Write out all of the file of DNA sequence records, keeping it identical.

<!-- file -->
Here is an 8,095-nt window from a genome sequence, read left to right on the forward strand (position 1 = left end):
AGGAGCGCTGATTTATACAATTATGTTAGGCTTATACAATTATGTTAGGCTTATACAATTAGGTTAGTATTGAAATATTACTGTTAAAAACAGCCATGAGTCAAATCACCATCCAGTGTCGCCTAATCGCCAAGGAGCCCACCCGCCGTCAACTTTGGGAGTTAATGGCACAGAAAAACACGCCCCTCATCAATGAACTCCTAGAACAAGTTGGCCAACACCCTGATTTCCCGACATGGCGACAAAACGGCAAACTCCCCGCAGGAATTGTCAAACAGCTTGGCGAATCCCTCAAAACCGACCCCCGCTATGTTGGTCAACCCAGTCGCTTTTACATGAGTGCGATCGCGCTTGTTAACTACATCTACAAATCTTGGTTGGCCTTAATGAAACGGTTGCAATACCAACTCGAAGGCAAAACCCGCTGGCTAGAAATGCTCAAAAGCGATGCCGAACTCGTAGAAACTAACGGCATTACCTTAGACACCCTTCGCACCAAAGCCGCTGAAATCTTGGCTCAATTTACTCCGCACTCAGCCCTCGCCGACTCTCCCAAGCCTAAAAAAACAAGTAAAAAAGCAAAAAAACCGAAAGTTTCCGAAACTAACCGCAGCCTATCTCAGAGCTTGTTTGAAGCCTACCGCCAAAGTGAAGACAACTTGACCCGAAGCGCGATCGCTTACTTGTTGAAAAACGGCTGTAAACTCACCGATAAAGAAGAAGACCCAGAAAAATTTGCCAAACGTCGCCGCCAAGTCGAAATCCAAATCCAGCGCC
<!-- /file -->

Here is an 8,095-nt window from a genome sequence, read left to right on the forward strand (position 1 = left end):
AGGAGCGCTGATTTATACAATTATGTTAGGCTTATACAATTATGTTAGGCTTATACAATTAGGTTAGTATTGAAATATTACTGTTAAAAACAGCCATGAGTCAAATCACCATCCAGTGTCGCCTAATCGCCAAGGAGCCCACCCGCCGTCAACTTTGGGAGTTAATGGCACAGAAAAACACGCCCCTCATCAATGAACTCCTAGAACAAGTTGGCCAACACCCTGATTTCCCGACATGGCGACAAAACGGCAAACTCCCCGCAGGAATTGTCAAACAGCTTGGCGAATCCCTCAAAACCGACCCCCGCTATGTTGGTCAACCCAGTCGCTTTTACATGAGTGCGATCGCGCTTGTTAACTACATCTACAAATCTTGGTTGGCCTTAATGAAACGGTTGCAATACCAACTCGAAGGCAAAACCCGCTGGCTAGAAATGCTCAAAAGCGATGCCGAACTCGTAGAAACTAACGGCATTACCTTAGACACCCTTCGCACCAAAGCCGCTGAAATCTTGGCTCAATTTACTCCGCACTCAGCCCTCGCCGACTCTCCCAAGCCTAAAAAAACAAGTAAAAAAGCAAAAAAACCGAAAGTTTCCGAAACTAACCGCAGCCTATCTCAGAGCTTGTTTGAAGCCTACCGCCAAAGTGAAGACAACTTGACCCGAAGCGCGATCGCTTACTTGTTGAAAAACGGCTGTAAACTCACCGATAAAGAAGAAGACCCAGAAAAATTTGCCAAACGTCGCCGCCAAGTCGAAATCCAAATCCAGCGCC